Holiday lets and second homes in one hotspot in the UK have not, after all, impacted on house prices and affordability, a report has found.
For months there has been growing criticism of short lets, holiday lets and vacation properties for allegedly reducing housing stock and making it harder for young people in tourist locations to buy a home.
However, a report for the Liberal Democrat controlled North Norfolk council suggests otherwise according to a report from the BBC.
The local authority has the highest rate of second homes of any in England and Wales, outside of London. A tally in April showed the area had some 7,169 second and holiday homes.
However, the council report says there is "no clear evidence that high numbers of holiday and second homes effects house prices and affordability" and spokesperson Councillor Liz Withington says blanket restrictions on second ownership - like in St Ives, Cornwall, and some other locations - could have unintended consequences.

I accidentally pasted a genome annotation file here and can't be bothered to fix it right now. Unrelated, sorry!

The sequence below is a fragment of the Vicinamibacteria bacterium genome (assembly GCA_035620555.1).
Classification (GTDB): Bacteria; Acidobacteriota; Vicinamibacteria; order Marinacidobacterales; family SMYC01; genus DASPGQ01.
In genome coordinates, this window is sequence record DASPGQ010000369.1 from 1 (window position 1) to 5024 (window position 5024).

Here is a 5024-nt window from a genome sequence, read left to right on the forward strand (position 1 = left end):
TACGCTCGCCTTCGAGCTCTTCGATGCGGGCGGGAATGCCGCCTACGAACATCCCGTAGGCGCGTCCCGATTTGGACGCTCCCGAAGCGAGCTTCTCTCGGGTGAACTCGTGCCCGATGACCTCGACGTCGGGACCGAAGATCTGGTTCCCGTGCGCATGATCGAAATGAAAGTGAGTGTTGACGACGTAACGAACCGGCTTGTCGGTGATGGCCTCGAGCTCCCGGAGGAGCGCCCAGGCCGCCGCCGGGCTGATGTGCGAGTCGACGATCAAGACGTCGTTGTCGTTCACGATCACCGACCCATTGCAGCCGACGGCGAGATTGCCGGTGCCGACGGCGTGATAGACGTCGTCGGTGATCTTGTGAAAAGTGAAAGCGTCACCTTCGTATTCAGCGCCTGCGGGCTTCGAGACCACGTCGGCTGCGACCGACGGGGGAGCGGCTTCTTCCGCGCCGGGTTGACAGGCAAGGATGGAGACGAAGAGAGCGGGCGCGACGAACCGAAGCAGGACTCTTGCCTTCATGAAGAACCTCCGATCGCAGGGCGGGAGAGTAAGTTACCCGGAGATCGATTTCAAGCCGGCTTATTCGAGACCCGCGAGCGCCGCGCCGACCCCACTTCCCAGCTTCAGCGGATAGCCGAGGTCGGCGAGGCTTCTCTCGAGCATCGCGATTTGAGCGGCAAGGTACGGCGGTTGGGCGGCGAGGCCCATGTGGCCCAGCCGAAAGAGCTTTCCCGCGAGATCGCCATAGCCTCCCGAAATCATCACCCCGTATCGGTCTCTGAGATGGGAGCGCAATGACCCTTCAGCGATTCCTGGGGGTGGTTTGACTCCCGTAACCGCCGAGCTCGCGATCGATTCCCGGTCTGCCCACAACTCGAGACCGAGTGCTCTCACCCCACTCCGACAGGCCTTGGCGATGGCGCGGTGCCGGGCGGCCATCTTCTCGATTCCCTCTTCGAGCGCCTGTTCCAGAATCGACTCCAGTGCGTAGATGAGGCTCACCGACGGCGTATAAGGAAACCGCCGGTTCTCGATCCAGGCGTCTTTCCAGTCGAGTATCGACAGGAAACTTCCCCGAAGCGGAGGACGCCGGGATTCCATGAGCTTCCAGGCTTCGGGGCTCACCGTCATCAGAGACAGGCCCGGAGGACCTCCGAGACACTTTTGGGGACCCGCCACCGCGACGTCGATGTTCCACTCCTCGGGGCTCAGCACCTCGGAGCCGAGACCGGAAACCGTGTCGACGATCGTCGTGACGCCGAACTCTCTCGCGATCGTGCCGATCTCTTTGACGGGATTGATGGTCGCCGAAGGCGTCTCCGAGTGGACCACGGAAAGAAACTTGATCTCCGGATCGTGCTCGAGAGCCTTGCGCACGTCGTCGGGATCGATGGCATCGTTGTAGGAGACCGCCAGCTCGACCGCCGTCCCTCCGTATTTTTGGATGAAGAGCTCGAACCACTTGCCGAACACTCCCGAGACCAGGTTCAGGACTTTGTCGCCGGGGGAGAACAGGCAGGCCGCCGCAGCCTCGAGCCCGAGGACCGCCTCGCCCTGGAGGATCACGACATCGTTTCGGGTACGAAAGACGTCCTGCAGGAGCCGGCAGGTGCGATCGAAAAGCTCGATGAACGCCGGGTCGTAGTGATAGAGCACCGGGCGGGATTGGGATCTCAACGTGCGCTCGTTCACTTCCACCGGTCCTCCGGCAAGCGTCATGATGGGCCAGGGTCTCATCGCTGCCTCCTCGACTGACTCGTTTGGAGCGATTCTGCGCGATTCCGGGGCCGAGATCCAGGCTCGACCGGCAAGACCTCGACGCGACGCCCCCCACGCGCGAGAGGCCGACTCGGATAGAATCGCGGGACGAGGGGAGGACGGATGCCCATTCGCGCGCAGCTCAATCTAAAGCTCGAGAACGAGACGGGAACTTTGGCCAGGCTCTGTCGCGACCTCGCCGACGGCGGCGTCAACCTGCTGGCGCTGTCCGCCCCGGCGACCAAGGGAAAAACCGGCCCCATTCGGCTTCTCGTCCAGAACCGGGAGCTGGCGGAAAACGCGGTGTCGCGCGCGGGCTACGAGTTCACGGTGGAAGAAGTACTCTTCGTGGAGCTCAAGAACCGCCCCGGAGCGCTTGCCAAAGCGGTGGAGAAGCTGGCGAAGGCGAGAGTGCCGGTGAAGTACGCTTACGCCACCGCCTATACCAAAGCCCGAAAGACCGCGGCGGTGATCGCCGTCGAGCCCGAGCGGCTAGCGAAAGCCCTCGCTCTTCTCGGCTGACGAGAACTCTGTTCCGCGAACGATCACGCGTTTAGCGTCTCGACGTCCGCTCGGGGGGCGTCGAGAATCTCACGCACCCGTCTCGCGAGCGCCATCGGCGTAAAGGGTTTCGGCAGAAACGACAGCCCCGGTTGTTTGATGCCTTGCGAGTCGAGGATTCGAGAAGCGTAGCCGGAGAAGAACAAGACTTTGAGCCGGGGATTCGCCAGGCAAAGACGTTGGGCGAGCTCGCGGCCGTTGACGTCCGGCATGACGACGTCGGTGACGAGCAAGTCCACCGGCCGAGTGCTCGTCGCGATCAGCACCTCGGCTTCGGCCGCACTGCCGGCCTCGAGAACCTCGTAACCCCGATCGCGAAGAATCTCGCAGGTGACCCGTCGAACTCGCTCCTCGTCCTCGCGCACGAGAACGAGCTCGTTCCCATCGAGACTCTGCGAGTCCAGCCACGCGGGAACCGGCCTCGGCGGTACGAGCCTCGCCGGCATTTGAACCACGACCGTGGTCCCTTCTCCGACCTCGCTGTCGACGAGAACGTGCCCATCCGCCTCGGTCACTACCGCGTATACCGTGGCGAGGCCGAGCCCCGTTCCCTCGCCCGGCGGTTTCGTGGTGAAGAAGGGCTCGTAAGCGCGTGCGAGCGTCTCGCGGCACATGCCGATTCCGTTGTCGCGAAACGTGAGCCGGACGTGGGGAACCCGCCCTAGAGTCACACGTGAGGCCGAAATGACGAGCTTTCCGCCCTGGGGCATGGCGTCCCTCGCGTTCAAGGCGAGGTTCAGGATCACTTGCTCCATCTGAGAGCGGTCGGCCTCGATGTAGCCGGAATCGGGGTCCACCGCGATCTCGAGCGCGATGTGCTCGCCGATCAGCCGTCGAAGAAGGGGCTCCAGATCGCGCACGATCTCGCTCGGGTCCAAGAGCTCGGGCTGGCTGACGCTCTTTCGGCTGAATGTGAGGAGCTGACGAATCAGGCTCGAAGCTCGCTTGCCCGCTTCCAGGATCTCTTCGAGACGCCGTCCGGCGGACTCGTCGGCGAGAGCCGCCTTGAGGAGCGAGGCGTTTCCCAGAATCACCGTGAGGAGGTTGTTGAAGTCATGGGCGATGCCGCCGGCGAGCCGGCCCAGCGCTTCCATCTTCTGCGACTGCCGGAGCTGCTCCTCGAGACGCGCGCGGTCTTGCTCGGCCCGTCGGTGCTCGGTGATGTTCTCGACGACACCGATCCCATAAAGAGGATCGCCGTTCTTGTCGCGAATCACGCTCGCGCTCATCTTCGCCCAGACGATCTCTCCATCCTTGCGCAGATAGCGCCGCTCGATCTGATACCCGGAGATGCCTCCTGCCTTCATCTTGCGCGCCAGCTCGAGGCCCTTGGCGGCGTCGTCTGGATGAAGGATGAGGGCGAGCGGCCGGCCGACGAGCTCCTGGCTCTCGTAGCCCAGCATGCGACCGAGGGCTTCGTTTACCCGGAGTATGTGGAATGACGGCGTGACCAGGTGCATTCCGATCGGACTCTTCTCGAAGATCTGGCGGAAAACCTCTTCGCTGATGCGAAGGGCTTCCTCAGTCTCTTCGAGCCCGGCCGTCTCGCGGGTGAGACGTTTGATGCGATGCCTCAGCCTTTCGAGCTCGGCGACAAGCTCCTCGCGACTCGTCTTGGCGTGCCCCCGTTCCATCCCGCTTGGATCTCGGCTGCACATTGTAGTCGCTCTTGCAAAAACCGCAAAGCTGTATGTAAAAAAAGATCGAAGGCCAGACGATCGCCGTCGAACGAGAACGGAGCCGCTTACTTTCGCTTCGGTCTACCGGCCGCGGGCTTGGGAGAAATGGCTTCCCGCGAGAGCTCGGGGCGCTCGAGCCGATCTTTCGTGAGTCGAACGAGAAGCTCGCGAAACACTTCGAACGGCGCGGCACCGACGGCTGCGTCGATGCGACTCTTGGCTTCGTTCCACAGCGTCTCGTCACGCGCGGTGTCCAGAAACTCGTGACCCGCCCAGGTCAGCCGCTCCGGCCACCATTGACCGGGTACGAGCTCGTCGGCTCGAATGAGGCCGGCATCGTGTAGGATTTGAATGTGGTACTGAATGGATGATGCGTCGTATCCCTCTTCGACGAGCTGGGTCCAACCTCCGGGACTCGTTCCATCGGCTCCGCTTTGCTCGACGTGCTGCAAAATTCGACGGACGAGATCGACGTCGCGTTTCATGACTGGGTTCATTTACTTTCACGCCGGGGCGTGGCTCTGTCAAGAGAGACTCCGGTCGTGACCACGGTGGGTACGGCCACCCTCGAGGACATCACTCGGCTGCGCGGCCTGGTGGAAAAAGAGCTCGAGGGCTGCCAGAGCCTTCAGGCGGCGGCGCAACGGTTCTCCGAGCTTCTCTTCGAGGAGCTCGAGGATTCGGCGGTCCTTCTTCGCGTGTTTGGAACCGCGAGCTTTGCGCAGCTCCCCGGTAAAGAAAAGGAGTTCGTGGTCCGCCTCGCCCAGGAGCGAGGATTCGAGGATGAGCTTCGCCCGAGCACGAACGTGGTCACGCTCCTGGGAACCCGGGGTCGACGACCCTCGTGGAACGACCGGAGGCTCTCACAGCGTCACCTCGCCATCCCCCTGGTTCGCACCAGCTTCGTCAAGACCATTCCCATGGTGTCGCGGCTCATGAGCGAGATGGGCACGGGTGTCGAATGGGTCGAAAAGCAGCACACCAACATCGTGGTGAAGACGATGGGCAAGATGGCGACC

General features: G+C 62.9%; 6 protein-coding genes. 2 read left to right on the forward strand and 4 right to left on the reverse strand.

"A blanket ban stresses other areas such as employment, wage levels and house prices in other areas of the housing market that haven't previously been affected" she is quoted as saying.
She backs instead a government proposal which could allow council tax to be doubled on second homes.
The report will go before the council's decision-making overview and scrutiny committee this week, which is expected to make a series of recommendations to find a balance between business and local housing needs.
Proposals include looking at how both council tax and planning restrictions could helps alleviate problems caused by a high concentration of second homes and holiday lets on the Broads and in coastal areas.